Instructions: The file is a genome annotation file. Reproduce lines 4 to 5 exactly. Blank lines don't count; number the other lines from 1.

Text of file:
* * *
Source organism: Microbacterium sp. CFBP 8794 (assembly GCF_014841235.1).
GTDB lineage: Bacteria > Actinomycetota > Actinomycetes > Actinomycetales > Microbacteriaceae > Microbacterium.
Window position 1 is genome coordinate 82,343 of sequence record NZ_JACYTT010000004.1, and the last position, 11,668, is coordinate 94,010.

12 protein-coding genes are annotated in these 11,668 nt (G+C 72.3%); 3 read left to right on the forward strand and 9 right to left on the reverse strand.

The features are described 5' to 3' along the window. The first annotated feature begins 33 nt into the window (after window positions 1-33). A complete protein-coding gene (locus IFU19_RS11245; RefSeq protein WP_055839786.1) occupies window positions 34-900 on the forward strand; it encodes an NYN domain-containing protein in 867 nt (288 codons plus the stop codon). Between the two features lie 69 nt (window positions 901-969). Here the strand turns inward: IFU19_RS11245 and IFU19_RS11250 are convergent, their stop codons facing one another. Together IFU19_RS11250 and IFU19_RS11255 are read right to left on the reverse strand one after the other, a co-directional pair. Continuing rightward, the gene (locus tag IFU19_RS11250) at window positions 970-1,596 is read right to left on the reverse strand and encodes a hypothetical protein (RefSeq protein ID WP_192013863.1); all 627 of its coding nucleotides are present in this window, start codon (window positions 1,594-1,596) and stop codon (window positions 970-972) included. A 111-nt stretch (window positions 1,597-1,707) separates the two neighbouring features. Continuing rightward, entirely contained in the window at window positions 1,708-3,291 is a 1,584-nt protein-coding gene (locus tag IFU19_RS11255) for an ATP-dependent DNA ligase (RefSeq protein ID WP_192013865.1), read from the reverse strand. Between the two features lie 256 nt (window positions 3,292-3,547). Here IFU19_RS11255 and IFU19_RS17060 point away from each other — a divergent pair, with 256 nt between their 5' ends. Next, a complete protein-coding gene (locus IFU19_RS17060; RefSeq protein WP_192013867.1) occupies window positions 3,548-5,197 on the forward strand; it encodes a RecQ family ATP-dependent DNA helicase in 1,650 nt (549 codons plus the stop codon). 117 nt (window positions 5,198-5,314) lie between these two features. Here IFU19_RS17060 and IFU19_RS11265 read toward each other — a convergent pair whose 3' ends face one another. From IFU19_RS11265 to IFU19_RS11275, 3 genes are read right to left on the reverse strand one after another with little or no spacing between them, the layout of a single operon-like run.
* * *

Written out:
12 protein-coding genes are annotated in these 11,668 nt (G+C 72.3%); 3 read left to right on the forward strand and 9 right to left on the reverse strand.

The features are described 5' to 3' along the window. The first annotated feature begins 33 nt into the window (after window positions 1-33). A complete protein-coding gene (locus IFU19_RS11245; RefSeq protein WP_055839786.1) occupies window positions 34-900 on the forward strand; it encodes an NYN domain-containing protein in 867 nt (288 codons plus the stop codon). Between the two features lie 69 nt (window positions 901-969). Here the strand turns inward: IFU19_RS11245 and IFU19_RS11250 are convergent, their stop codons facing one another. Together IFU19_RS11250 and IFU19_RS11255 are read right to left on the reverse strand one after the other, a co-directional pair. Continuing rightward, the gene (locus tag IFU19_RS11250) at window positions 970-1,596 is read right to left on the reverse strand and encodes a hypothetical protein (RefSeq protein ID WP_192013863.1); all 627 of its coding nucleotides are present in this window, start codon (window positions 1,594-1,596) and stop codon (window positions 970-972) included. A 111-nt stretch (window positions 1,597-1,707) separates the two neighbouring features. Continuing rightward, entirely contained in the window at window positions 1,708-3,291 is a 1,584-nt protein-coding gene (locus tag IFU19_RS11255) for an ATP-dependent DNA ligase (RefSeq protein ID WP_192013865.1), read from the reverse strand. Between the two features lie 256 nt (window positions 3,292-3,547). Here IFU19_RS11255 and IFU19_RS17060 point away from each other — a divergent pair, with 256 nt between their 5' ends. Next, a complete protein-coding gene (locus IFU19_RS17060; RefSeq protein WP_192013867.1) occupies window positions 3,548-5,197 on the forward strand; it encodes a RecQ family ATP-dependent DNA helicase in 1,650 nt (549 codons plus the stop codon). 117 nt (window positions 5,198-5,314) lie between these two features. Here IFU19_RS17060 and IFU19_RS11265 read toward each other — a convergent pair whose 3' ends face one another. From IFU19_RS11265 to IFU19_RS11275, 3 genes are read right to left on the reverse strand one after another with little or no spacing between them, the layout of a single operon-like run.